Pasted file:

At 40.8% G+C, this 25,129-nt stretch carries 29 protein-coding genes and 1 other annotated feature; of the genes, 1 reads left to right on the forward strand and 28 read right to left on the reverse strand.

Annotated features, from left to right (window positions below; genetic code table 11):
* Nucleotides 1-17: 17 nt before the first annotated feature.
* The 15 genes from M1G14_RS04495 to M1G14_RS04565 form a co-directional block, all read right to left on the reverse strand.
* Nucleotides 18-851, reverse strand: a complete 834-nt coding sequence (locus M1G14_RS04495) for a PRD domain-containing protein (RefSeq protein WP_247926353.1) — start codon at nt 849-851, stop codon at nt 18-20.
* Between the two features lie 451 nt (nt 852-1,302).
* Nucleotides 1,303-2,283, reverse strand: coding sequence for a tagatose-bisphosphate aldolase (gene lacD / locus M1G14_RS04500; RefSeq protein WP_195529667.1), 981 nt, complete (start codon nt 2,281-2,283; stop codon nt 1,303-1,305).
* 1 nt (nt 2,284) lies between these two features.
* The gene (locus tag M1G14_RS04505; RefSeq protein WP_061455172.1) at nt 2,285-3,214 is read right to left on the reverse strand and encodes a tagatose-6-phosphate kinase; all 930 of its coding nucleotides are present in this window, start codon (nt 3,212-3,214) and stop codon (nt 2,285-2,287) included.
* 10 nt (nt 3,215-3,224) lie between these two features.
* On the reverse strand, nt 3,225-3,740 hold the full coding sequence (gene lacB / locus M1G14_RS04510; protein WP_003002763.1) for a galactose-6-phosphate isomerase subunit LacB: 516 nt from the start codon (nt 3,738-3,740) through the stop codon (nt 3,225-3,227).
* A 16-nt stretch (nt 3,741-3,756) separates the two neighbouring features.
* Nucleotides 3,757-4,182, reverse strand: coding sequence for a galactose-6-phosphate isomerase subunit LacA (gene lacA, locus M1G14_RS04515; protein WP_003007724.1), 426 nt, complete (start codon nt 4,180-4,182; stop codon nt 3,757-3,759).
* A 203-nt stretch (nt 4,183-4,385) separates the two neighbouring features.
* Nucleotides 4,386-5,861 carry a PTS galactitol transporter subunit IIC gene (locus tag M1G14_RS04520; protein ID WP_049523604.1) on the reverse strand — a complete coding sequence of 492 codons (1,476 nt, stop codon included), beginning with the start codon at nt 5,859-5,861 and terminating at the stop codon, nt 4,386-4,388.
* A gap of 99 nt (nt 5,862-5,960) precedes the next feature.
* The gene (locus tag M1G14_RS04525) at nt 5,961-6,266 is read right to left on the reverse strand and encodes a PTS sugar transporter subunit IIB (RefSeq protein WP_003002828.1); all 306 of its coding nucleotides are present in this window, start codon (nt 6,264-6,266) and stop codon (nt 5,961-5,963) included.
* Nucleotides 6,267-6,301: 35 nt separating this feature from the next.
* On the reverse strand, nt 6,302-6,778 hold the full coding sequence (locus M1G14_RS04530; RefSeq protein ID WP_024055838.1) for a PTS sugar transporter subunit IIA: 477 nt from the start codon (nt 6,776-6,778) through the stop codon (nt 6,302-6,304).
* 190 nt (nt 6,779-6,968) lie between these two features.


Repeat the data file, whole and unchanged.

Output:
At 40.8% G+C, this 25,129-nt stretch carries 29 protein-coding genes and 1 other annotated feature; of the genes, 1 reads left to right on the forward strand and 28 read right to left on the reverse strand.

Annotated features, from left to right (window positions below; genetic code table 11):
* Nucleotides 1-17: 17 nt before the first annotated feature.
* The 15 genes from M1G14_RS04495 to M1G14_RS04565 form a co-directional block, all read right to left on the reverse strand.
* Nucleotides 18-851, reverse strand: a complete 834-nt coding sequence (locus M1G14_RS04495) for a PRD domain-containing protein (RefSeq protein WP_247926353.1) — start codon at nt 849-851, stop codon at nt 18-20.
* Between the two features lie 451 nt (nt 852-1,302).
* Nucleotides 1,303-2,283, reverse strand: coding sequence for a tagatose-bisphosphate aldolase (gene lacD / locus M1G14_RS04500; RefSeq protein WP_195529667.1), 981 nt, complete (start codon nt 2,281-2,283; stop codon nt 1,303-1,305).
* 1 nt (nt 2,284) lies between these two features.
* The gene (locus tag M1G14_RS04505; RefSeq protein WP_061455172.1) at nt 2,285-3,214 is read right to left on the reverse strand and encodes a tagatose-6-phosphate kinase; all 930 of its coding nucleotides are present in this window, start codon (nt 3,212-3,214) and stop codon (nt 2,285-2,287) included.
* 10 nt (nt 3,215-3,224) lie between these two features.
* On the reverse strand, nt 3,225-3,740 hold the full coding sequence (gene lacB / locus M1G14_RS04510; protein WP_003002763.1) for a galactose-6-phosphate isomerase subunit LacB: 516 nt from the start codon (nt 3,738-3,740) through the stop codon (nt 3,225-3,227).
* A 16-nt stretch (nt 3,741-3,756) separates the two neighbouring features.
* Nucleotides 3,757-4,182, reverse strand: coding sequence for a galactose-6-phosphate isomerase subunit LacA (gene lacA, locus M1G14_RS04515; protein WP_003007724.1), 426 nt, complete (start codon nt 4,180-4,182; stop codon nt 3,757-3,759).
* A 203-nt stretch (nt 4,183-4,385) separates the two neighbouring features.
* Nucleotides 4,386-5,861 carry a PTS galactitol transporter subunit IIC gene (locus tag M1G14_RS04520; protein ID WP_049523604.1) on the reverse strand — a complete coding sequence of 492 codons (1,476 nt, stop codon included), beginning with the start codon at nt 5,859-5,861 and terminating at the stop codon, nt 4,386-4,388.
* A gap of 99 nt (nt 5,862-5,960) precedes the next feature.
* The gene (locus tag M1G14_RS04525) at nt 5,961-6,266 is read right to left on the reverse strand and encodes a PTS sugar transporter subunit IIB (RefSeq protein WP_003002828.1); all 306 of its coding nucleotides are present in this window, start codon (nt 6,264-6,266) and stop codon (nt 5,961-5,963) included.
* Nucleotides 6,267-6,301: 35 nt separating this feature from the next.
* On the reverse strand, nt 6,302-6,778 hold the full coding sequence (locus M1G14_RS04530; RefSeq protein ID WP_024055838.1) for a PTS sugar transporter subunit IIA: 477 nt from the start codon (nt 6,776-6,778) through the stop codon (nt 6,302-6,304).
* 190 nt (nt 6,779-6,968) lie between these two features.